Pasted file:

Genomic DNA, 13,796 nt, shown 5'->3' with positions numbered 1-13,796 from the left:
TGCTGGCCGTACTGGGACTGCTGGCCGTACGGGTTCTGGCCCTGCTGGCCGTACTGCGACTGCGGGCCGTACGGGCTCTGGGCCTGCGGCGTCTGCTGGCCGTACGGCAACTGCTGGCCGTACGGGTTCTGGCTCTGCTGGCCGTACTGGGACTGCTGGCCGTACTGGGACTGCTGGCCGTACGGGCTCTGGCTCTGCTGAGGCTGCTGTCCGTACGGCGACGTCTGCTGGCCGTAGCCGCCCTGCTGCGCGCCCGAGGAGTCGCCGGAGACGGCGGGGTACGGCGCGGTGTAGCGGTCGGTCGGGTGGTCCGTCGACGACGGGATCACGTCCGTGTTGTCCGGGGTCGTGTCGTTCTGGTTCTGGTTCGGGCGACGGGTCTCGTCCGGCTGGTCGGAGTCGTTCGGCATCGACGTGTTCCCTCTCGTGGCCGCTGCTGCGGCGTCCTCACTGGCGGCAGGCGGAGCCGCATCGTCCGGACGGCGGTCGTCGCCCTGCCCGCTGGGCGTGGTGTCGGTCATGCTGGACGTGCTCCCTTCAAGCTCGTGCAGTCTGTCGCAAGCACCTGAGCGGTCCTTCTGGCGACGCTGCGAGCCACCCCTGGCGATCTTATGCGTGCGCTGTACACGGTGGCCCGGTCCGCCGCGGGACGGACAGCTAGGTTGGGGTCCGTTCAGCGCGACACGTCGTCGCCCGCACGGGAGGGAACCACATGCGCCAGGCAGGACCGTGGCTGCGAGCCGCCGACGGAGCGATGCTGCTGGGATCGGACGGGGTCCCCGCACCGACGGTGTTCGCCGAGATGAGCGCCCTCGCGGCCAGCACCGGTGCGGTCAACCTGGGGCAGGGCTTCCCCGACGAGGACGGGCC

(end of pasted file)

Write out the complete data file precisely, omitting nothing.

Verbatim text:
Genomic DNA, 13,796 nt, shown 5'->3' with positions numbered 1-13,796 from the left:
TGCTGGCCGTACTGGGACTGCTGGCCGTACGGGTTCTGGCCCTGCTGGCCGTACTGCGACTGCGGGCCGTACGGGCTCTGGGCCTGCGGCGTCTGCTGGCCGTACGGCAACTGCTGGCCGTACGGGTTCTGGCTCTGCTGGCCGTACTGGGACTGCTGGCCGTACTGGGACTGCTGGCCGTACGGGCTCTGGCTCTGCTGAGGCTGCTGTCCGTACGGCGACGTCTGCTGGCCGTAGCCGCCCTGCTGCGCGCCCGAGGAGTCGCCGGAGACGGCGGGGTACGGCGCGGTGTAGCGGTCGGTCGGGTGGTCCGTCGACGACGGGATCACGTCCGTGTTGTCCGGGGTCGTGTCGTTCTGGTTCTGGTTCGGGCGACGGGTCTCGTCCGGCTGGTCGGAGTCGTTCGGCATCGACGTGTTCCCTCTCGTGGCCGCTGCTGCGGCGTCCTCACTGGCGGCAGGCGGAGCCGCATCGTCCGGACGGCGGTCGTCGCCCTGCCCGCTGGGCGTGGTGTCGGTCATGCTGGACGTGCTCCCTTCAAGCTCGTGCAGTCTGTCGCAAGCACCTGAGCGGTCCTTCTGGCGACGCTGCGAGCCACCCCTGGCGATCTTATGCGTGCGCTGTACACGGTGGCCCGGTCCGCCGCGGGACGGACAGCTAGGTTGGGGTCCGTTCAGCGCGACACGTCGTCGCCCGCACGGGAGGGAACCACATGCGCCAGGCAGGACCGTGGCTGCGAGCCGCCGACGGAGCGATGCTGCTGGGATCGGACGGGGTCCCCGCACCGACGGTGTTCGCCGAGATGAGCGCCCTCGCGGCCAGCACCGGTGCGGTCAACCTGGGGCAGGGCTTCCCCGACGAGGACGGGCC